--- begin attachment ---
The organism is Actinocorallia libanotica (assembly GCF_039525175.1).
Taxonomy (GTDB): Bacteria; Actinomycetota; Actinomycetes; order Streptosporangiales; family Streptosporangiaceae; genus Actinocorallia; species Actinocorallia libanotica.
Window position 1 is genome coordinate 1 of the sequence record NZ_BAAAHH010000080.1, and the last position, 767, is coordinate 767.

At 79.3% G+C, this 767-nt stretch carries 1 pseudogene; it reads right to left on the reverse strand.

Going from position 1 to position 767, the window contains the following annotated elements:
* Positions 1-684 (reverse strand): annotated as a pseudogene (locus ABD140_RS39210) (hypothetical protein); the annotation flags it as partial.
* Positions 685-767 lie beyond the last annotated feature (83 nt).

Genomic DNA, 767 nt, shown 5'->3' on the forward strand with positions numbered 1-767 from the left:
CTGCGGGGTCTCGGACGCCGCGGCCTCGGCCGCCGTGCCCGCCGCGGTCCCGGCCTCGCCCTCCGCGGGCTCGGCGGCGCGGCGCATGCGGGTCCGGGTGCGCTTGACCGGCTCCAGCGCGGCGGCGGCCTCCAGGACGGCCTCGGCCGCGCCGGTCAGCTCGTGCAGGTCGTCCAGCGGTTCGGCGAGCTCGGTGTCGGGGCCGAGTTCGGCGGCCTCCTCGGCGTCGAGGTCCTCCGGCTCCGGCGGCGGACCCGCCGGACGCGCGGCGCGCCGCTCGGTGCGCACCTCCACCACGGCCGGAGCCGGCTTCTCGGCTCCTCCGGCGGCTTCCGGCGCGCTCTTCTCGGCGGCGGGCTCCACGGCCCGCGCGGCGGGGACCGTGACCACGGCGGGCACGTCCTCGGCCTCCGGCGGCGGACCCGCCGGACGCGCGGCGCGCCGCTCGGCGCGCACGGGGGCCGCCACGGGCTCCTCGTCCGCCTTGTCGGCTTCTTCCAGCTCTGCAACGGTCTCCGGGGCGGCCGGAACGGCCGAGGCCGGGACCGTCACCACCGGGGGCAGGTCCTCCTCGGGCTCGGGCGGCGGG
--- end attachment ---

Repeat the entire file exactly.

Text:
The organism is Actinocorallia libanotica (assembly GCF_039525175.1).
Taxonomy (GTDB): Bacteria; Actinomycetota; Actinomycetes; order Streptosporangiales; family Streptosporangiaceae; genus Actinocorallia; species Actinocorallia libanotica.
Window position 1 is genome coordinate 1 of the sequence record NZ_BAAAHH010000080.1, and the last position, 767, is coordinate 767.

At 79.3% G+C, this 767-nt stretch carries 1 pseudogene; it reads right to left on the reverse strand.

Going from position 1 to position 767, the window contains the following annotated elements:
* Positions 1-684 (reverse strand): annotated as a pseudogene (locus ABD140_RS39210) (hypothetical protein); the annotation flags it as partial.
* Positions 685-767 lie beyond the last annotated feature (83 nt).

Genomic DNA, 767 nt, shown 5'->3' on the forward strand with positions numbered 1-767 from the left:
CTGCGGGGTCTCGGACGCCGCGGCCTCGGCCGCCGTGCCCGCCGCGGTCCCGGCCTCGCCCTCCGCGGGCTCGGCGGCGCGGCGCATGCGGGTCCGGGTGCGCTTGACCGGCTCCAGCGCGGCGGCGGCCTCCAGGACGGCCTCGGCCGCGCCGGTCAGCTCGTGCAGGTCGTCCAGCGGTTCGGCGAGCTCGGTGTCGGGGCCGAGTTCGGCGGCCTCCTCGGCGTCGAGGTCCTCCGGCTCCGGCGGCGGACCCGCCGGACGCGCGGCGCGCCGCTCGGTGCGCACCTCCACCACGGCCGGAGCCGGCTTCTCGGCTCCTCCGGCGGCTTCCGGCGCGCTCTTCTCGGCGGCGGGCTCCACGGCCCGCGCGGCGGGGACCGTGACCACGGCGGGCACGTCCTCGGCCTCCGGCGGCGGACCCGCCGGACGCGCGGCGCGCCGCTCGGCGCGCACGGGGGCCGCCACGGGCTCCTCGTCCGCCTTGTCGGCTTCTTCCAGCTCTGCAACGGTCTCCGGGGCGGCCGGAACGGCCGAGGCCGGGACCGTCACCACCGGGGGCAGGTCCTCCTCGGGCTCGGGCGGCGGG